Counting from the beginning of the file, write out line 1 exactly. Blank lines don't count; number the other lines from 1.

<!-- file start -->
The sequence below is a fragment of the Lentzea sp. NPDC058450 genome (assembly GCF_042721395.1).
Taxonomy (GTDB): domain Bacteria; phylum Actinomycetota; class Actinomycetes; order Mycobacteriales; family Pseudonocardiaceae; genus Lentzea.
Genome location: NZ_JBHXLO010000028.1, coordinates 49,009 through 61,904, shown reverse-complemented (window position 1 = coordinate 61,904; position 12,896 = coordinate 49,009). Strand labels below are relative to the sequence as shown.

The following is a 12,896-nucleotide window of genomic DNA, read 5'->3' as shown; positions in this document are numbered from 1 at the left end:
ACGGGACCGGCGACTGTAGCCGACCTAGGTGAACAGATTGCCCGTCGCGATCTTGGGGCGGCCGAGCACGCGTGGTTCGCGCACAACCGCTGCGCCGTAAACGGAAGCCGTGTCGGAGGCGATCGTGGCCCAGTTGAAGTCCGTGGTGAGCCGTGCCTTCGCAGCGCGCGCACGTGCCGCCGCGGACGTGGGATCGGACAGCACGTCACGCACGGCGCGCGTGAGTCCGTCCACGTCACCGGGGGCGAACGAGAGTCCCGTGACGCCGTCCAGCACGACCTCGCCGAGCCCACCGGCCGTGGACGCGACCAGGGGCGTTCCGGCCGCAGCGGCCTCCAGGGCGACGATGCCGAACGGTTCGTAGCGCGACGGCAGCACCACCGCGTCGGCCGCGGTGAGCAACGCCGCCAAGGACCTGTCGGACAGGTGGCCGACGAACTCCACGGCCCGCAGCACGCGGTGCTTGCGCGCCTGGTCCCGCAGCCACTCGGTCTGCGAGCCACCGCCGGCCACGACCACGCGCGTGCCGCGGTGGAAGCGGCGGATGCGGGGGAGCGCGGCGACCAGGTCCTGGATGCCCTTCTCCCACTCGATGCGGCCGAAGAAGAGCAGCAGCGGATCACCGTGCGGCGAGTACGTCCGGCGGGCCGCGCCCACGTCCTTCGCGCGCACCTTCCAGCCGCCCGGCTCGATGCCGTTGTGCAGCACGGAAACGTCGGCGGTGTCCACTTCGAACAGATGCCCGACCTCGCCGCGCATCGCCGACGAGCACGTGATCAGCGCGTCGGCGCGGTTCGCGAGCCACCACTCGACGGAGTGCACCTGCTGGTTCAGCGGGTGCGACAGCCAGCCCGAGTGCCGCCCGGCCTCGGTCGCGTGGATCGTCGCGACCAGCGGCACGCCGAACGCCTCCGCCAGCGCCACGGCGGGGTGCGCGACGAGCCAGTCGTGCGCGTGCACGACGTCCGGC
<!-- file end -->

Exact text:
The sequence below is a fragment of the Lentzea sp. NPDC058450 genome (assembly GCF_042721395.1).